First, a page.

25 EXPERT SYSTEMS (Cont.) What’s the difference between a DSS and an expert system? To use a DSS, you must have considerable knowledge or expertise with the situation A DSS assists you in making decisions. You must know how to reason things. In an expert system the know how is in the system. You need only to provide the facts and symptoms of the problem.

26 Traffic Light Expert System

27 What Expert Systems Can and Can’t Do
An expert system can Handle massive amounts of information Reduce errors Aggregate information from various sources Improve customer service Decrease personnel time spent on tasks Reduce cost An expert system can’t Use common sense Automate all processes

Neural network (artificial neural network or ANN) – an artificial intelligence system that is capable of finding and differentiating patterns A neural network can learn by example and can adapt to new concepts and knowledge. Neural networks are widely used for visual pattern and speech recognition systems. Neural networks are called predictive systems since they can see patters in huge volumes of information. See examples on page 109.

29 Neural Networks Can… Learn and adjust to new circumstances on their own Take part in massive parallel processing Function without complete information Cope with huge volumes of information Analyze nonlinear relationships

30 Fuzzy Logic A way of reaching conclusions based on ambiguous or vague information. E.g. temperature. Fuzzy logic – a mathematical method of handling imprecise or subjective information Used to make ambiguous information such as “short” usable in computer systems Examples: Google’s search engine, washing machines, etc.

31 GENETIC ALGORITHMS Genetic algorithm – an artificial intelligence system that mimics the evolutionary, survival-of-the-fittest process to generate increasingly better solutions to a problem A genetic algorithm is an optimizing system  it finds the combination of inputs that give the best output.

32 Evolutionary Principles of Genetic Algorithms
Selection – or survival of the fittest or giving preference to better outcomes Crossover – combining portions of good outcomes to create even better outcomes Mutation – randomly trying combinations and evaluating the success of each

33 Genetic Algorithms Can…
Take thousands or even millions of possible solutions and combine and recombine them until it finds the optimal solution Work in environments where no model of how to find the right solution exists

34 INTELLIGENT AGENTS Intelligent agent – software that assists you, or acts on your behalf, in performing repetitive computer-related tasks E.g. the animated paper clip in MS Word that offers suggestions on how to proceed in writing a letter. Types Information agents Monitoring-and-surveillance or predictive agents Data-mining agents User or personal agents

35 Information Agents Information Agents – intelligent agents that search for information of some kind and bring it back Ex: Buyer agent or shopping bot – an intelligent agent on a Web site that helps you, the customer, find products and services you want ( Ex: A CNN Custom News Bot will gather news from CNN on the topics you want to read about.

36 Monitoring-and-Surveillance Agents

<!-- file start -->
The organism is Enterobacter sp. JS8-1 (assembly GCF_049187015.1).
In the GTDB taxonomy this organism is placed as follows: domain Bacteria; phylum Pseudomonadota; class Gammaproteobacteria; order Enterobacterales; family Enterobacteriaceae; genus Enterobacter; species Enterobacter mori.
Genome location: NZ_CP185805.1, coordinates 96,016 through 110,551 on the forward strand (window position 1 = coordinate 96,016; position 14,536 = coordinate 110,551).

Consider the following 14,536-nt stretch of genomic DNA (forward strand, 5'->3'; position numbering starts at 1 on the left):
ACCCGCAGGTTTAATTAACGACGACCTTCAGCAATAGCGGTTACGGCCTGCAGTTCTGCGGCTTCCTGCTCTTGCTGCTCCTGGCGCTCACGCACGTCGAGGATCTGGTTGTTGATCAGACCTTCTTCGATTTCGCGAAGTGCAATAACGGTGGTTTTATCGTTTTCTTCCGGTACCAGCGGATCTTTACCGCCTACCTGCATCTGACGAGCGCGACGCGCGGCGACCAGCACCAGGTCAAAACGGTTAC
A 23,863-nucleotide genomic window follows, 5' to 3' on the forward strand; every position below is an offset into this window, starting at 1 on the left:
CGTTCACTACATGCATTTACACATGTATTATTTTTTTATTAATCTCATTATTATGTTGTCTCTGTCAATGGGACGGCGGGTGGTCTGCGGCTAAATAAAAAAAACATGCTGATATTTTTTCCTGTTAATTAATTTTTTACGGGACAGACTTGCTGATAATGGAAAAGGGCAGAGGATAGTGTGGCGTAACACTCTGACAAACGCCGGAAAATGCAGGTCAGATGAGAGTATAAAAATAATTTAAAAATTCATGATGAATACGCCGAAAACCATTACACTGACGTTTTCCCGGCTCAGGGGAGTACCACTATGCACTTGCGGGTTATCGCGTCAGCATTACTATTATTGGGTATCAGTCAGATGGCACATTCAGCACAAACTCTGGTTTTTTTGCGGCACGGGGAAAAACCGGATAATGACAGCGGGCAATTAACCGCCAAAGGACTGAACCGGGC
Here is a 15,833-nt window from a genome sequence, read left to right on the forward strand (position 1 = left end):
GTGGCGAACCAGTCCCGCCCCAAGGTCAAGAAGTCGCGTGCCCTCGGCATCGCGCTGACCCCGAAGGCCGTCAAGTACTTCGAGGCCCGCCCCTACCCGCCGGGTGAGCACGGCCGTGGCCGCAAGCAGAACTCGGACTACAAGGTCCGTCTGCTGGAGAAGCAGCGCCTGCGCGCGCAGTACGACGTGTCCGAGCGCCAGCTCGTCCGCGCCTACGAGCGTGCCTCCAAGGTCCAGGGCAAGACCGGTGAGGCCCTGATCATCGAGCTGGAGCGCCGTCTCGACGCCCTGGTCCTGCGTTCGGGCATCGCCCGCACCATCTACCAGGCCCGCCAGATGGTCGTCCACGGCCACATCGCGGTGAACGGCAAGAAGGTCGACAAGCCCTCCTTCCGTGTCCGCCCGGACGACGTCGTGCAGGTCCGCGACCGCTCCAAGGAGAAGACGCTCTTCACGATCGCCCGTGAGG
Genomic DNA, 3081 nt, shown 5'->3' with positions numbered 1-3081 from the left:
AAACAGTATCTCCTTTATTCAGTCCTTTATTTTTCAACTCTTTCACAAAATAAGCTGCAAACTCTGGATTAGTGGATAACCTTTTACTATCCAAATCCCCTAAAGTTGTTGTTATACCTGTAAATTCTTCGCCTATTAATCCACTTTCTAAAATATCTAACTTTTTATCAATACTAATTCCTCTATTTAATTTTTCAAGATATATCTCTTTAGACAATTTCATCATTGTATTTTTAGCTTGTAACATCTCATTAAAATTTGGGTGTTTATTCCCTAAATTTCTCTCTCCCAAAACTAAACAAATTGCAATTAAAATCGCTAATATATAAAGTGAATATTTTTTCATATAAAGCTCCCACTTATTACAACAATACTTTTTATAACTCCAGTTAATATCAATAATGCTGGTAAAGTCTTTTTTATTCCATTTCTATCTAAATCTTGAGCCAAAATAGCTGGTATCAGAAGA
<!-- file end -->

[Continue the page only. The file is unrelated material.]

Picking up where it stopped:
Monitoring-and-surveillance (predictive) agents – intelligent agents that constantly observe and report on some entity of interest, a network, or manufacturing equipment, for example. E.g: Agents that monitor complex computer networks to predict for system crashes before they happen. Agents that monitor Internet sites, discussion groups, mailing lists, etc., for stock manipulation. Agents that monitor sites for updated information on the topic of your choice. Agents that monitor auction sites for products or sites that you want.

37 Data-Mining Agents Data-mining agent – operates in a data warehouse discovering information A data-mining agent may detect major shifts in a trend or a key indicator. E.g. Volkswagen’s intelligent agent system might see a problem in some part of the country that is about to cause payments to slow down. Having this information, managers can formulate a plan to protect themselves.

38 User Agents User or personal agent – intelligent agent that takes action on your behalf Examples: Prioritize Act as gaming partner Fill out forms for you “Discuss” topics with you

Biomimicry – learning from ecosystems and adapting their characteristics to human and organizational situations Used to Learn how people-based systems behave Predict how they will behave under certain circumstances Improve human systems to make them more efficient and effective

40 Agent-Based Modeling Multi-agent system – groups of intelligent agents have the ability to work independently and to interact with each other. Agent-based modeling – a way of simulating human organizations using multiple intelligent agents, each of which follows a set of simple rules and can adapt to changing conditions. E.g. Agent-based modeling systems are being used to predict the escape routes that people seek in a burning building.

41 Companies that Use Agent-Based Modeling
Southwest Airlines – cargo routing P&G – supply network optimization Air Liquide America – reduce production and distribution costs Merck – distributing anti-AIDS drugs in Africa Ford – balance production costs & consumer demands Edison Chouest – deploy service and supply vessels

42 Swarm Intelligence Swarm (collective) intelligence – the collective behavior of groups of simple agents that are capable of devising solutions to problems as they arise, eventually learning to coherent global patterns

43 Characteristics of Swarm Intelligence
Flexibility – adaptable to change (small or big) in the environment around it. Robustness – tasks are completed even if some individuals are removed  if some members don’t succeed, work gets done. Decentralization – each individual has a simple job to do and performs it without supervision. Self-organization – methods of problem solving are not prescribed from a central authority, but rather developed by the individuals who are responsible for completing the task.